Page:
5 Tips for Dealing With Diabetes and a New Job
On the clock with diabetes
Congratulations! You have a new job, new responsibilities, new coworkers and boss, and maybe even a new commute or lunch routine. When you have diabetes, you have something more to think about than your first-day paperwork. Here’s how to make your transition a smooth one.
1. Consider Who You’ll Tell
You don’t have to inform an employer that you have diabetes—and company personnel are not permitted by law to ask. But you may want people to know, says Joanne Rinker, MS, RD, CDE, LDN, a dietitian and diabetes educator who sits on the board of directors for the American Association of Diabetes Educators. If you have a job with a rigid schedule, you may want to tell your employer about your diabetes so you can have the breaks you need for self-care tasks. If you have a more relaxed structure and privacy in your new job—a place to check blood glucose, take injections or medications, and have meals and snacks as needed—you may choose not to tell.
Your conversations can be subtle and confidential, or you may share with everyone. Brianna Wolin, 21, of Chicago shares a quick speech about diabetes with coworkers: “I am entirely self-managed and have never needed others’ assistance due to a diabetic emergency. However, in the event that I do need help, please find the glucagon in my bag and call 911, unless I am conscious, in which case please direct me to drink a sugary drink. I may need to suddenly go to the bathroom, leave my desk, or leave work for the day, which I will never abuse. If you have any questions, always feel free to ask—I’m an open book!”
2. Know Your Rights
It’s your employer’s responsibility to ensure a safe and healthy workplace, according to federal regulations. That includes offering reasonable accommodations for where to check blood glucose, dose insulin, and treat lows.
To that end, attorney Benjamin Eisenberg, director of the American Diabetes Association’s Legal Advocate Program, and his team help hundreds of people with workplace issues every year. “We are willing to help you educate an employer, help you negotiate problems, or even walk you through the steps to file formal legal complaints—whatever we can do to help fight for fairness for people with diabetes at work,” Eisenberg says. Get in touch with an advocate by calling 1-800-DIABETES or emailing firstname.lastname@example.org.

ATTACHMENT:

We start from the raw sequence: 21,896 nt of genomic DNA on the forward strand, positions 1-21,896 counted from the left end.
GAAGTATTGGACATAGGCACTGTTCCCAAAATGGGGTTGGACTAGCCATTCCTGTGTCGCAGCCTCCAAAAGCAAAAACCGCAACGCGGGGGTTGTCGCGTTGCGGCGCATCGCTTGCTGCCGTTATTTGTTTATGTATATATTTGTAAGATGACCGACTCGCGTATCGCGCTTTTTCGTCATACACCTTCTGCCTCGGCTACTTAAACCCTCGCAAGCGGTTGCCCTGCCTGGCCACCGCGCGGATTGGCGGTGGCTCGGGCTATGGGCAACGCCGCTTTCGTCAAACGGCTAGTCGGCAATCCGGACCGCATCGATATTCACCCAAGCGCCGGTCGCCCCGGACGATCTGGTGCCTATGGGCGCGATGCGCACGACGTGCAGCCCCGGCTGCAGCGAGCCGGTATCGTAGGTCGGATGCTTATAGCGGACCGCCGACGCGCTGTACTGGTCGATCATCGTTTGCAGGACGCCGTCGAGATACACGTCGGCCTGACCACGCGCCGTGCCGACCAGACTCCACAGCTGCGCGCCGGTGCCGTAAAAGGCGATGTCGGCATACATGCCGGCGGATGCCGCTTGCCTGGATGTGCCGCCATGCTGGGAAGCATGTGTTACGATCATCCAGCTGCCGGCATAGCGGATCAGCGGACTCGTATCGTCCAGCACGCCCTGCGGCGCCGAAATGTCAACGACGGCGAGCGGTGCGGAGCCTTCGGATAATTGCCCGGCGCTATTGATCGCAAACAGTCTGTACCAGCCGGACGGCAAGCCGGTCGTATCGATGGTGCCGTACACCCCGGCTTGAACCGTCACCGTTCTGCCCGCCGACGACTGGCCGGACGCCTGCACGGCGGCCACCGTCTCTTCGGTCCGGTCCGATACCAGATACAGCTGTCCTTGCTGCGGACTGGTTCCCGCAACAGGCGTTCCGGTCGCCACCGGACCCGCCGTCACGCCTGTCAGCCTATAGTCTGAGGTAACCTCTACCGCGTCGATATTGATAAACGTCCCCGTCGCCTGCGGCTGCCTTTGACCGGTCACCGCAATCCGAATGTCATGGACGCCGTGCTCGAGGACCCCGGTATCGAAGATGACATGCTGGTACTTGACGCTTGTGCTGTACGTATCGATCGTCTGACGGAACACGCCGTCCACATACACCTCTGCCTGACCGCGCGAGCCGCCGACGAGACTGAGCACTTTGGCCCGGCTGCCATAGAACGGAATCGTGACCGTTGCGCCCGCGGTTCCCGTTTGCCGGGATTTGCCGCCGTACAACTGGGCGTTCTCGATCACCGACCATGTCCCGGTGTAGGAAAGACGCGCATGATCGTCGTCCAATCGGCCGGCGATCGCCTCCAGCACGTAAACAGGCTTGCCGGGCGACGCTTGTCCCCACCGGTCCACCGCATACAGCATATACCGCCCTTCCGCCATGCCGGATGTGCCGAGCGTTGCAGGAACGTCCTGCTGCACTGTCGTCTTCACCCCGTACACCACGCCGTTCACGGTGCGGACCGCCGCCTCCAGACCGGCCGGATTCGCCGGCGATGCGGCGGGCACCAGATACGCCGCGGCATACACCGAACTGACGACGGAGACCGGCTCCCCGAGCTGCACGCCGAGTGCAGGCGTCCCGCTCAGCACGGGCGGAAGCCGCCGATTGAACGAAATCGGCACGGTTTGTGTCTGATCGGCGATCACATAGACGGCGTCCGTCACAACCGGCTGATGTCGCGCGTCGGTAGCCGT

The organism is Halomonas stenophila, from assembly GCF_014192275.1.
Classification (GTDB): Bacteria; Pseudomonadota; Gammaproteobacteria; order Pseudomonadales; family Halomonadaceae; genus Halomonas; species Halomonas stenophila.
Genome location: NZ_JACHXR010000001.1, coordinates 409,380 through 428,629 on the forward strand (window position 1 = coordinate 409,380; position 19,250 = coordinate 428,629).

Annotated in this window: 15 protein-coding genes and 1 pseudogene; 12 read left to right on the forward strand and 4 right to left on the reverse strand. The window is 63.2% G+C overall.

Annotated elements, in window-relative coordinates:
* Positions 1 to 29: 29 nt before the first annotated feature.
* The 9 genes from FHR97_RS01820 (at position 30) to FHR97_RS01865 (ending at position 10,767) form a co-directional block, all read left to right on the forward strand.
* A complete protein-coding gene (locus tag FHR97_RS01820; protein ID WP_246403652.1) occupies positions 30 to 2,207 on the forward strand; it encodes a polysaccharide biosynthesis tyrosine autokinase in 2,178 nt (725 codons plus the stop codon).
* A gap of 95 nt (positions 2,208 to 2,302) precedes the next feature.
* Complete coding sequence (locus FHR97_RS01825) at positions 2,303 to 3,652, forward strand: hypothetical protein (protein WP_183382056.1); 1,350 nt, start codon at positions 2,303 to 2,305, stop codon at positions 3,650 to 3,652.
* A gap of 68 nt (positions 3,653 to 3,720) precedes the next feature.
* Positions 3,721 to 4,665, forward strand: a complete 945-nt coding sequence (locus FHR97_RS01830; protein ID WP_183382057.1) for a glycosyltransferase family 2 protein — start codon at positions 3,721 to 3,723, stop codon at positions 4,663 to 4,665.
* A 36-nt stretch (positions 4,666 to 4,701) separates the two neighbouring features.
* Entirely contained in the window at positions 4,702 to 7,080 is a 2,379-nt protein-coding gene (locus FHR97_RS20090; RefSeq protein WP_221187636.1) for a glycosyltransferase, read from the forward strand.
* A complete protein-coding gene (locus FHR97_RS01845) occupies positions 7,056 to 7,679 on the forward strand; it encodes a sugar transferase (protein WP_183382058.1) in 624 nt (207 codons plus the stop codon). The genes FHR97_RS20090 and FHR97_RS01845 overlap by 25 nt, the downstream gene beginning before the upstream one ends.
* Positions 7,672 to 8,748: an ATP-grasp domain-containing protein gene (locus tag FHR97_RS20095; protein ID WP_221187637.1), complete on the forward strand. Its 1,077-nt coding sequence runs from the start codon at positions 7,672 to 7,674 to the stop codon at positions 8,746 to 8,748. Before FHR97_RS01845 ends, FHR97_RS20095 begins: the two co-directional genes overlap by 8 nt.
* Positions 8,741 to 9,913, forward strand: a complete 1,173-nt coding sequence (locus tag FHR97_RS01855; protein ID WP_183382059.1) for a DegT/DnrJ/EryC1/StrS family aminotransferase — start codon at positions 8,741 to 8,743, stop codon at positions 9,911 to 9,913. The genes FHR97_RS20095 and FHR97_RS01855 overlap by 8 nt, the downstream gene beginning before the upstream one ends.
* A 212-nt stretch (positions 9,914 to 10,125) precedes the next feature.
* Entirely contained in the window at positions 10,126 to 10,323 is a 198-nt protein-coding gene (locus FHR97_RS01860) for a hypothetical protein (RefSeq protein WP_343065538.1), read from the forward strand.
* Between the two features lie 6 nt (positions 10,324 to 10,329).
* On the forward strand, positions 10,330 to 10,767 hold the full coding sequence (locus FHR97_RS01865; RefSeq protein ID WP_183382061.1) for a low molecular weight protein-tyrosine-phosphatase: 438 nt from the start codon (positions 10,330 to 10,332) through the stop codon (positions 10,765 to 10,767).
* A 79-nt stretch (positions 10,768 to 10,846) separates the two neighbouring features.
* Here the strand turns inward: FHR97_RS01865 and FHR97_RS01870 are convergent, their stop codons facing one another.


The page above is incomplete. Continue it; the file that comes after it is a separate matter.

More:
3. Communicate & Educate
People who lack information about diabetes may make incorrect assumptions about it. Some people with diabetes, in an effort to not make their new coworkers uncomfortable, may hide their management and treatment. But this can be dangerous. Anthony Ware, MPM, MFP, APM, 48, a retired Navy veteran and airport manager from Lake Charles, Louisiana, hid his type 2 diabetes for six months. “I … found myself having a hypoglycemic episode once a day before I came forward,” Ware says. The good news: “There was an immediate positive reception with genuine concern for me.”
Ware says communication, cooperation, and information encourage a healthier, safer, and more productive workplace environment. Not sure where to start? Learn more about workplace discrimination at diabetes.org/workrights. The National Diabetes Education Program’s Diabetes at Work offers fact sheets, lesson plans, and tool kits for workplace education. Find out more at diabetesatwork.org.
4. Build a Buddy System
If your workplace has a wellness program that promotes healthy worker behaviors, consider joining. If it doesn’t, ask your boss or human resources department about creating one. These programs can be beneficial to people with and without diabetes.
It behooves both workers and employers to use a workplace wellness program, says Joan Bardsley, MBA, RN, CDE, FAADE, assistant vice president of Medstar Health Research Institute and Medstar Health Nursing. “Employers are … doing this so people are healthier,” she says. “A healthier workforce is a more productive workforce.” The ADA’s Wellness Lives Here program (diabetes.org/wellnessliveshere) helps employers promote healthy living and reduce illness.
5. Account for (In)Activity & Stress
Whether you’ve got a job that requires you to be on your feet all day or one that keeps you at a desk, your blood glucose levels can be affected, says Pamela Allweiss, MD, MPH, a medical officer with the Centers for Disease Control and Prevention’s Division of Diabetes Translation. And different days might involve different tasks, so it’s important to check your blood glucose as directed, especially on days that heighten your stress levels. You should also make your mental health a priority, Allweiss says. “We know people with diabetes have a higher chance of depression,” she says. “Depression is probably the most prevalent cause of absenteeism at work.”
Simple things, like keeping emergency glucose nearby and maintaining a sharps container for discarded lancets or needles, can make your workplace safer for you and your coworkers. Pamela Allweiss, MD, MPH, with the Centers for Disease Control and Prevention’s Division of Diabetes Translation, suggests that folks who operate machinery, work shifts, or work at high heights—all of which can affect blood glucose—check levels early and often. “Be safety aware,” she says.